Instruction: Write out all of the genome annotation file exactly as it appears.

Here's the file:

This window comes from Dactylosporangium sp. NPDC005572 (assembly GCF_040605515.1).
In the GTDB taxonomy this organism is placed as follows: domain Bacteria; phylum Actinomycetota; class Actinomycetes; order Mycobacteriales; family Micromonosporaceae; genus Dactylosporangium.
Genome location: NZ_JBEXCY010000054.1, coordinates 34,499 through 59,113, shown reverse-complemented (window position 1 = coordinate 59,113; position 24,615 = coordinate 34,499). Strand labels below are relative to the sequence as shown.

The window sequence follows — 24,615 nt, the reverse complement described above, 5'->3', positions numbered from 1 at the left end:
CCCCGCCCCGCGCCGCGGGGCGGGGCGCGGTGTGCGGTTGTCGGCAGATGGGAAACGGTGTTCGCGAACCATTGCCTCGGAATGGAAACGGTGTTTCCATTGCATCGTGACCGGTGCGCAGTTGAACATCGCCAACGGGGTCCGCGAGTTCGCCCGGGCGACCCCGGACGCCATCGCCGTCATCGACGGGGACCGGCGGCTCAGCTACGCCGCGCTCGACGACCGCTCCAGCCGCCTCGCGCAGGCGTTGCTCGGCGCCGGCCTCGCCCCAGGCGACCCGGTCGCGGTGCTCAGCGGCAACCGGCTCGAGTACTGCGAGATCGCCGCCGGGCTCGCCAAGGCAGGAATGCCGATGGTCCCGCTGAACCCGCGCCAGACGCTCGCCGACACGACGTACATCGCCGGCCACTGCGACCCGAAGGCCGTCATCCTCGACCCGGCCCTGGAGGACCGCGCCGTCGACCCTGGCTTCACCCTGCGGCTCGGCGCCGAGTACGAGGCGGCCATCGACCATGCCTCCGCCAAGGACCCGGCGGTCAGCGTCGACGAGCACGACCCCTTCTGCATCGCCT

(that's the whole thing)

This window comes from Dactylosporangium sp. NPDC005572 (assembly GCF_040605515.1).
In the GTDB taxonomy this organism is placed as follows: domain Bacteria; phylum Actinomycetota; class Actinomycetes; order Mycobacteriales; family Micromonosporaceae; genus Dactylosporangium.
Genome location: NZ_JBEXCY010000054.1, coordinates 34,499 through 59,113, shown reverse-complemented (window position 1 = coordinate 59,113; position 24,615 = coordinate 34,499). Strand labels below are relative to the sequence as shown.

The window sequence follows — 24,615 nt, the reverse complement described above, 5'->3', positions numbered from 1 at the left end:
CCCCGCCCCGCGCCGCGGGGCGGGGCGCGGTGTGCGGTTGTCGGCAGATGGGAAACGGTGTTCGCGAACCATTGCCTCGGAATGGAAACGGTGTTTCCATTGCATCGTGACCGGTGCGCAGTTGAACATCGCCAACGGGGTCCGCGAGTTCGCCCGGGCGACCCCGGACGCCATCGCCGTCATCGACGGGGACCGGCGGCTCAGCTACGCCGCGCTCGACGACCGCTCCAGCCGCCTCGCGCAGGCGTTGCTCGGCGCCGGCCTCGCCCCAGGCGACCCGGTCGCGGTGCTCAGCGGCAACCGGCTCGAGTACTGCGAGATCGCCGCCGGGCTCGCCAAGGCAGGAATGCCGATGGTCCCGCTGAACCCGCGCCAGACGCTCGCCGACACGACGTACATCGCCGGCCACTGCGACCCGAAGGCCGTCATCCTCGACCCGGCCCTGGAGGACCGCGCCGTCGACCCTGGCTTCACCCTGCGGCTCGGCGCCGAGTACGAGGCGGCCATCGACCATGCCTCCGCCAAGGACCCGGCGGTCAGCGTCGACGAGCACGACCCCTTCTGCATCGCCT